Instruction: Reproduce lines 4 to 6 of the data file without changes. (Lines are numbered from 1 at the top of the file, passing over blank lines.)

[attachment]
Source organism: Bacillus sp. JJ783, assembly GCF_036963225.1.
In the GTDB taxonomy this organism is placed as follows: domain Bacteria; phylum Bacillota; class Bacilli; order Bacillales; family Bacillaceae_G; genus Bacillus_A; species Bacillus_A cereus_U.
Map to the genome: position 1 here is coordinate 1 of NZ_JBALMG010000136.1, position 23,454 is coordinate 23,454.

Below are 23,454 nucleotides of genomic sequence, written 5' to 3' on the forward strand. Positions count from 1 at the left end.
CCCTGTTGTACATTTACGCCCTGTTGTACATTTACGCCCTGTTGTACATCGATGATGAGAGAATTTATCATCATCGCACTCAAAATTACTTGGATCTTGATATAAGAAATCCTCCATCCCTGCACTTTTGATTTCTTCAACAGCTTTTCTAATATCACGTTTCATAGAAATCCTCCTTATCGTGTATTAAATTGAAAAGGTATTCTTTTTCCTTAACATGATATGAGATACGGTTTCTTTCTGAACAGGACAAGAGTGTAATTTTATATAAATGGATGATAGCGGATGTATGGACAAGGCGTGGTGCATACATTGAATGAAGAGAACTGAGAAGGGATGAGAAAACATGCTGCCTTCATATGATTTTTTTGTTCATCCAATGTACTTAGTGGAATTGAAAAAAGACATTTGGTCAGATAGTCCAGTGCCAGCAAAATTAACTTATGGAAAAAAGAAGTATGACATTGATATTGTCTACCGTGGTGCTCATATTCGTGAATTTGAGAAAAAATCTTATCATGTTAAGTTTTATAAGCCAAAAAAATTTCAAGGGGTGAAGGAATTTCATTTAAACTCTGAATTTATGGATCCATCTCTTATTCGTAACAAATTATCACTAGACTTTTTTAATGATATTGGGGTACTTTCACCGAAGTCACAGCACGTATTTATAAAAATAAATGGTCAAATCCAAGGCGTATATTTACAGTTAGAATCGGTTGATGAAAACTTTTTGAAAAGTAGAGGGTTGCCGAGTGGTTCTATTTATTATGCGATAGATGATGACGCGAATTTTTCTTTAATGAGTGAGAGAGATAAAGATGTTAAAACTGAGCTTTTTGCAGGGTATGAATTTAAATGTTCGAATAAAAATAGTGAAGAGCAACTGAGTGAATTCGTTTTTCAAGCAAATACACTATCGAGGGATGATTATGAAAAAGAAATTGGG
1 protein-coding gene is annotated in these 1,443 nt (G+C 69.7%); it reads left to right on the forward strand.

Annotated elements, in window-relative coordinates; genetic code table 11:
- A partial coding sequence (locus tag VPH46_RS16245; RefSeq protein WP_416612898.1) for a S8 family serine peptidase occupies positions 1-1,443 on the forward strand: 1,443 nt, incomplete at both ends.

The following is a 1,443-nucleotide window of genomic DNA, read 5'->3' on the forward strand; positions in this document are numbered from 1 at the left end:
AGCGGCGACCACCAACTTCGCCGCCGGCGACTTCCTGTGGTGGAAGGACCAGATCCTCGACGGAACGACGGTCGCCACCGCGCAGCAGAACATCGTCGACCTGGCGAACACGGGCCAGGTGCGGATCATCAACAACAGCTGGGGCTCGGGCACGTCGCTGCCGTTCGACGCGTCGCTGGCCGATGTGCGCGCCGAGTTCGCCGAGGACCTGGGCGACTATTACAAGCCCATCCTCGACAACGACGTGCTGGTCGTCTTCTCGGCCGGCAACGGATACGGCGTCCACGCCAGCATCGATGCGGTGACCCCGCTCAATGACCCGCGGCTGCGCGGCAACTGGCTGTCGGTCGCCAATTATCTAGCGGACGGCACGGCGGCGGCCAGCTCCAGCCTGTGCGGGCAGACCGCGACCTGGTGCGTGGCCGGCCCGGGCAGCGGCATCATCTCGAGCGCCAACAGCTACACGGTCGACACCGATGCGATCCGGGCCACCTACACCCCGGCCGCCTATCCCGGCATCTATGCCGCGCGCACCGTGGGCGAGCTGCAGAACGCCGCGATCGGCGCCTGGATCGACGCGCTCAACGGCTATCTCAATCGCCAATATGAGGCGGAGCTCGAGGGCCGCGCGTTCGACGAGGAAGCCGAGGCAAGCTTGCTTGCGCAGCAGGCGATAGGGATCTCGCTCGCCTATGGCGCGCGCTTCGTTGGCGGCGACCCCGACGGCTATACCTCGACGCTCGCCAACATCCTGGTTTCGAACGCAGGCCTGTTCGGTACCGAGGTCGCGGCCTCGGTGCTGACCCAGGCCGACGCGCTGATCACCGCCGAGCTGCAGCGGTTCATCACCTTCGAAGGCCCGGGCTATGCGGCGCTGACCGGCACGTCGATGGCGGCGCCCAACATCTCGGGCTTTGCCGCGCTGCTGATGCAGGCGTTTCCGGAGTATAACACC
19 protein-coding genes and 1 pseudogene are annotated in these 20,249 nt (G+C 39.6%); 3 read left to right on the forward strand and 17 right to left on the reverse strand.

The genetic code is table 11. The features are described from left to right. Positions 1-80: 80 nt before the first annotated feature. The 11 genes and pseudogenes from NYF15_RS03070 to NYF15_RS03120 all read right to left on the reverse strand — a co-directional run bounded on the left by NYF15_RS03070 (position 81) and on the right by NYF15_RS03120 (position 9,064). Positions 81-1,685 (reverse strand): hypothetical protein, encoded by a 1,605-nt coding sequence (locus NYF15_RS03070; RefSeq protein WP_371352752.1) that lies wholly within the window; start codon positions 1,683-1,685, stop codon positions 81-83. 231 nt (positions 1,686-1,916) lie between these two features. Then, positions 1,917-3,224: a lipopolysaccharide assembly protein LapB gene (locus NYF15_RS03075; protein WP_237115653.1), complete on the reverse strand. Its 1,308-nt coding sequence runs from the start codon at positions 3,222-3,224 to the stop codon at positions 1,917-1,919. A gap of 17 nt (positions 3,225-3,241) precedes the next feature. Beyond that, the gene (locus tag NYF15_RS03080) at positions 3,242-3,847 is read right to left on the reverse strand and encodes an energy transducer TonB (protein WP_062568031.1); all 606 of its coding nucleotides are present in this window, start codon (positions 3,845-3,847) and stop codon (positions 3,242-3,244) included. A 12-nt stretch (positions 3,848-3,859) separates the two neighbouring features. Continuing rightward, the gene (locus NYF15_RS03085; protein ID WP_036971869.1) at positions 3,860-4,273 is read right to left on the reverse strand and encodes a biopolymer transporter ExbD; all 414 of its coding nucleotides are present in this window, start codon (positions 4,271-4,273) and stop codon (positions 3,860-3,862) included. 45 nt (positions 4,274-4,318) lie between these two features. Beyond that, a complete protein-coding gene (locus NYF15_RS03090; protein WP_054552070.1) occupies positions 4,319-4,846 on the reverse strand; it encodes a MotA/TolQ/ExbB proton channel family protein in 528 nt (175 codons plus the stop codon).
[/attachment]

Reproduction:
Below are 23,454 nucleotides of genomic sequence, written 5' to 3' on the forward strand. Positions count from 1 at the left end.
CCCTGTTGTACATTTACGCCCTGTTGTACATTTACGCCCTGTTGTACATCGATGATGAGAGAATTTATCATCATCGCACTCAAAATTACTTGGATCTTGATATAAGAAATCCTCCATCCCTGCACTTTTGATTTCTTCAACAGCTTTTCTAATATCACGTTTCATAGAAATCCTCCTTATCGTGTATTAAATTGAAAAGGTATTCTTTTTCCTTAACATGATATGAGATACGGTTTCTTTCTGAACAGGACAAGAGTGTAATTTTATATAAATGGATGATAGCGGATGTATGGACAAGGCGTGGTGCATACATTGAATGAAGAGAACTGAGAAGGGATGAGAAAACATGCTGCCTTCATATGATTTTTTTGTTCATCCAATGTACTTAGTGGAATTGAAAAAAGACATTTGGTCAGATAGTCCAGTGCCAGCAAAATTAACTTATGGAAAAAAGAAGTATGACATTGATATTGTCTACCGTGGTGCTCATATTCGTGAATTTGAGAAAAAATCTTATCATGTTAAGTTTTATAAGCCAAAAAAATTTCAAGGGGTGAAGGAATTTCATTTAAACTCTGAATTTATGGATCCATCTCTTATTCGTAACAAATTATCACTAGACTTTTTTAATGATATTGGGGTACTTTCACCGAAGTCACAGCACGTATTTATAAAAATAAATGGTCAAATCCAAGGCGTATATTTACAGTTAGAATCGGTTGATGAAAACTTTTTGAAAAGTAGAGGGTTGCCGAGTGGTTCTATTTATTATGCGATAGATGATGACGCGAATTTTTCTTTAATGAGTGAGAGAGATAAAGATGTTAAAACTGAGCTTTTTGCAGGGTATGAATTTAAATGTTCGAATAAAAATAGTGAAGAGCAACTGAGTGAATTCGTTTTTCAAGCAAATACACTATCGAGGGATGATTATGAAAAAGAAATTGGG
1 protein-coding gene is annotated in these 1,443 nt (G+C 69.7%); it reads left to right on the forward strand.